Just be mindful when gathering evidence and writing reports that it’s done in an ethical way, here is a suggestion from Koshy (2005) suggesting that small-scale researchers should take into account nine objectives for guidance if research is to be ethical. These are as follows:
• Always obtain consent,
• Provide copies of your ethical guidelines, [what information will be used for]
• Explain the purpose of the research, [identifying value]
• Keep it confidentiality, [confidentiality statement]
• Share the information you are gathering with participants so they can verify your findings,
• Seek consent for any interventions needed,
• Be sensitive to feeling, suggest that the research could aid, benefit and influence others,
• Be non-invasive,
• Always share your purpose and objectives with participants.
(Koshy, 2005: 84)
What I’m suggesting here is why not get young people to evaluate you? Make them part of the process of identifying value in our work. Interviewing young people or making short films, taking young people to commissioners or funders to explore the outcomes. The value of your work will always be more powerful coming from the end user than being advocated by you.
Being able to engage with young people in their alternative centres is how you can discover the whys? Here is a brief guide:
Do your Research:
For starters think holistically about the needs, rights, responsibilities and aspirations of young people.
1. Undertake a community profile, geographical, demographical, socio economic information etc. Identify stakeholders, councillors, groups, young people, community assets, etc. Identify cultural and sub-cultural identities, activities of interest, etc. Get out and about, talk to community based agencies / discover your support networks.
2. Find out about funding opportunities, local and national, which will support your work with young people.
3. Be clear about what you are able to achieve, don’t promise the world, be consistent and proactive.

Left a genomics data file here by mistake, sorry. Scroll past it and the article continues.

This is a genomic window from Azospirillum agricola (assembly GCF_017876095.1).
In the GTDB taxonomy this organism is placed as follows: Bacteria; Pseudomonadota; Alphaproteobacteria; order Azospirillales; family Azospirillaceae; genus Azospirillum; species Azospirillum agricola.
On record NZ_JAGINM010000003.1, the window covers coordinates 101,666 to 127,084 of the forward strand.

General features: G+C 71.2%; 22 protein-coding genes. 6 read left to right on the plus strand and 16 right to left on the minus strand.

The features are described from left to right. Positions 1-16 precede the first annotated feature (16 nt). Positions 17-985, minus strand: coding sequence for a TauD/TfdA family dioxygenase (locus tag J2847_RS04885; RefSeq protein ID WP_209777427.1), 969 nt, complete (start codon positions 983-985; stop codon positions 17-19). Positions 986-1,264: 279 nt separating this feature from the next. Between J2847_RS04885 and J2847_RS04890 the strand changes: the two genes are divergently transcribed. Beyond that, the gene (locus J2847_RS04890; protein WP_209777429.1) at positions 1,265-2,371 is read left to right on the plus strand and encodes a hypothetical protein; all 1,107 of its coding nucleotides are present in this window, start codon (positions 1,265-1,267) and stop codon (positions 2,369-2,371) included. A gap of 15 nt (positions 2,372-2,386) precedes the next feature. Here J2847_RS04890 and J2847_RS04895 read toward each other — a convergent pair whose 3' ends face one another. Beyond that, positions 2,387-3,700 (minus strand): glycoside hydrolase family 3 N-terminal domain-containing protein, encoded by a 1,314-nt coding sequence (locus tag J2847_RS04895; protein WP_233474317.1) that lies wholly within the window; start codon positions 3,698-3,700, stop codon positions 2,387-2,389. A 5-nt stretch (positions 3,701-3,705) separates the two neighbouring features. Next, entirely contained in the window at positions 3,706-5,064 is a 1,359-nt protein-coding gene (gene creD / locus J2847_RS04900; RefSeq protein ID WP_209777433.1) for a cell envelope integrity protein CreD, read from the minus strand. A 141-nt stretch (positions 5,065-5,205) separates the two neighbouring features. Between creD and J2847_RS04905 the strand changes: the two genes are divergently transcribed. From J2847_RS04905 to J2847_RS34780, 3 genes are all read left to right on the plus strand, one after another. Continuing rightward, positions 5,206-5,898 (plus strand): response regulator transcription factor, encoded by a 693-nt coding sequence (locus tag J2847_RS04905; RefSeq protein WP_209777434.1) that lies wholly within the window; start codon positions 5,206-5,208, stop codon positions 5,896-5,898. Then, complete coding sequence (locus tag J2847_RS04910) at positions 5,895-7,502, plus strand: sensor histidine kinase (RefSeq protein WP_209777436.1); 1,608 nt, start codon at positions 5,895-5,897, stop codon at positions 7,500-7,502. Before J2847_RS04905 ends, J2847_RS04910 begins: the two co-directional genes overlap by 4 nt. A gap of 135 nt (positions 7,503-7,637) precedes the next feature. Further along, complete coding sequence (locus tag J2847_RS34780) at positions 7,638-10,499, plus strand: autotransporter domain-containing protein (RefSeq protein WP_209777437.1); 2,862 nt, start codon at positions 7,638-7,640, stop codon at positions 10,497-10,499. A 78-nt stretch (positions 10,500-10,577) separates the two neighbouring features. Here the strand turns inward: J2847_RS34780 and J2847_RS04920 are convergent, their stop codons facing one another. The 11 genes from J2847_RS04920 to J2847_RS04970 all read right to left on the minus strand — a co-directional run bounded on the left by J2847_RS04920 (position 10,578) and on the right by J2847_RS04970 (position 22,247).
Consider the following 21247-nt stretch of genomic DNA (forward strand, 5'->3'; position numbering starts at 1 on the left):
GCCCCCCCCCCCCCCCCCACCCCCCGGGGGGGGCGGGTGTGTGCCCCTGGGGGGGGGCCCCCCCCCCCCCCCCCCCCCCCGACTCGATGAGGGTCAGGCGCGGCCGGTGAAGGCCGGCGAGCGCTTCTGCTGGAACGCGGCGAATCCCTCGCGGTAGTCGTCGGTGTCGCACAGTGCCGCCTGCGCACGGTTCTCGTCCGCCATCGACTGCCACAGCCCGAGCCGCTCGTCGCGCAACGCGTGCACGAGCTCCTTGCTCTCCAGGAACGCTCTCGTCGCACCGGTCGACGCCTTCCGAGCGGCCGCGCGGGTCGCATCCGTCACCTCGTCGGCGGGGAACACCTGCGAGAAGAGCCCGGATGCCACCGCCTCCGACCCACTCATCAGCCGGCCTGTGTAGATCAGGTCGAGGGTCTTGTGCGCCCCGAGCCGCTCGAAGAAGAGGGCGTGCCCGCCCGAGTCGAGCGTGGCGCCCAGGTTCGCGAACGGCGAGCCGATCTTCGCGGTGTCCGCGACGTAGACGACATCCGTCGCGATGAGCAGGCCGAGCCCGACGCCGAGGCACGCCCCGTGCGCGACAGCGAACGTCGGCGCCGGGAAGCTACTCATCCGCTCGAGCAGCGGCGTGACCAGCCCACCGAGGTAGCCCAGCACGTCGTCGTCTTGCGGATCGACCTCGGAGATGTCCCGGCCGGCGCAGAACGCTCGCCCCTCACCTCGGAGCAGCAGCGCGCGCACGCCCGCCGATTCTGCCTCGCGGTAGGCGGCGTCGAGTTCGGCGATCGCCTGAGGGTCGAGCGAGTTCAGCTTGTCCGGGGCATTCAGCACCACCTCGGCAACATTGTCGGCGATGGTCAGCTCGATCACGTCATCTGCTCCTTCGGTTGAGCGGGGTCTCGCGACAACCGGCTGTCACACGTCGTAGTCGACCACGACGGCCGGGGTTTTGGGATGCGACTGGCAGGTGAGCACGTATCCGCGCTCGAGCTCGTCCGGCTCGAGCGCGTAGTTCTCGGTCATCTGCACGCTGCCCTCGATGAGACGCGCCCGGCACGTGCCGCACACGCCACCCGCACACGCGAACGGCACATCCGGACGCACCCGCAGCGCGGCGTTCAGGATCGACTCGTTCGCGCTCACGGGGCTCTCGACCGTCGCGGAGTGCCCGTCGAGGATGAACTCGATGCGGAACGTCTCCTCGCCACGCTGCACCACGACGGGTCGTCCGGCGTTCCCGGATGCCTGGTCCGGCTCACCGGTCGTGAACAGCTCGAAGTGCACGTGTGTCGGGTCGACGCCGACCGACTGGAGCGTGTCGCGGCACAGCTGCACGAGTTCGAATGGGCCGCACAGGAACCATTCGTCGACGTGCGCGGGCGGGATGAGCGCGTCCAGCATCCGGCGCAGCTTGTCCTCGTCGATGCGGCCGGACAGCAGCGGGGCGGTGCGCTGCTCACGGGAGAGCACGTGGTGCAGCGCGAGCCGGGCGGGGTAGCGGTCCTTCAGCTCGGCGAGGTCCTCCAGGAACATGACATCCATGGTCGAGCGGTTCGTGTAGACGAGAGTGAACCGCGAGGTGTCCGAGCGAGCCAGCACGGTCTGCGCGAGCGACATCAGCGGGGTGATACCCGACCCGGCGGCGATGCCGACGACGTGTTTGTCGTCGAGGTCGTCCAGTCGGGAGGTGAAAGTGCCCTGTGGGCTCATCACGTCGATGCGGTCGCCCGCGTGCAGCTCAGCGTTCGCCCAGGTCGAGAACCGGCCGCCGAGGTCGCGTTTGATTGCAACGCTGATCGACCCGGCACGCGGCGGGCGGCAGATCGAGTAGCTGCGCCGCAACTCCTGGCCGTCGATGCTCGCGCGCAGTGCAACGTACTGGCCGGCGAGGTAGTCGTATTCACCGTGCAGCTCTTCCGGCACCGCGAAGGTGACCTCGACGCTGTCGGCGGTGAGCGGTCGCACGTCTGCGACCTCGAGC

4. Be prepared to work in partnership with others so that you can meet the needs, rights, responsibilities and aspirations of young people.
5. Be clear about who you are when engaging with young people. Look for quick wins so that you are able to build trust and positive association.
6. Discover the interests of young people that you are constructively able to work with. Work from and with young people’s skills, interest and abilities.
7. Be responsive to the situations you work in, plan, organise, undertake risk assessments, identify key outcomes for your work, keep focused and energetic.
Proactive engagement with young people in their Alternative Centres will identify the key interests and shared meaning for young people. It will enable you to be a point of contact for young people when situations and aspirations change. It offers young people the ability to extended networks of support and builds social capital and mobility for young people.
Discovery will be the key to Outcomes:
A. Discover the whys and how’s
B. Discover opportunities for change in perceptions – young peoples and wider community investors.
C. Discover best practice examples that support future funding opportunities, write up case studies, evidence impact – record outcomes, be open to challenge and clear about your methodologies with your partners.
Keep focused and energised and remember why you are doing what you are doing, YOUNG PEOPLE.
This is a short blog post and it’s not my intention to tell practitioners how to suck eggs, it’s about the journey, which is as important to those delivering as is outcomes to those who are funding. Without process there can be NO outcomes. Every journey has a starting point and the value of the journey is not just the end point it’s also the sights you see on the way.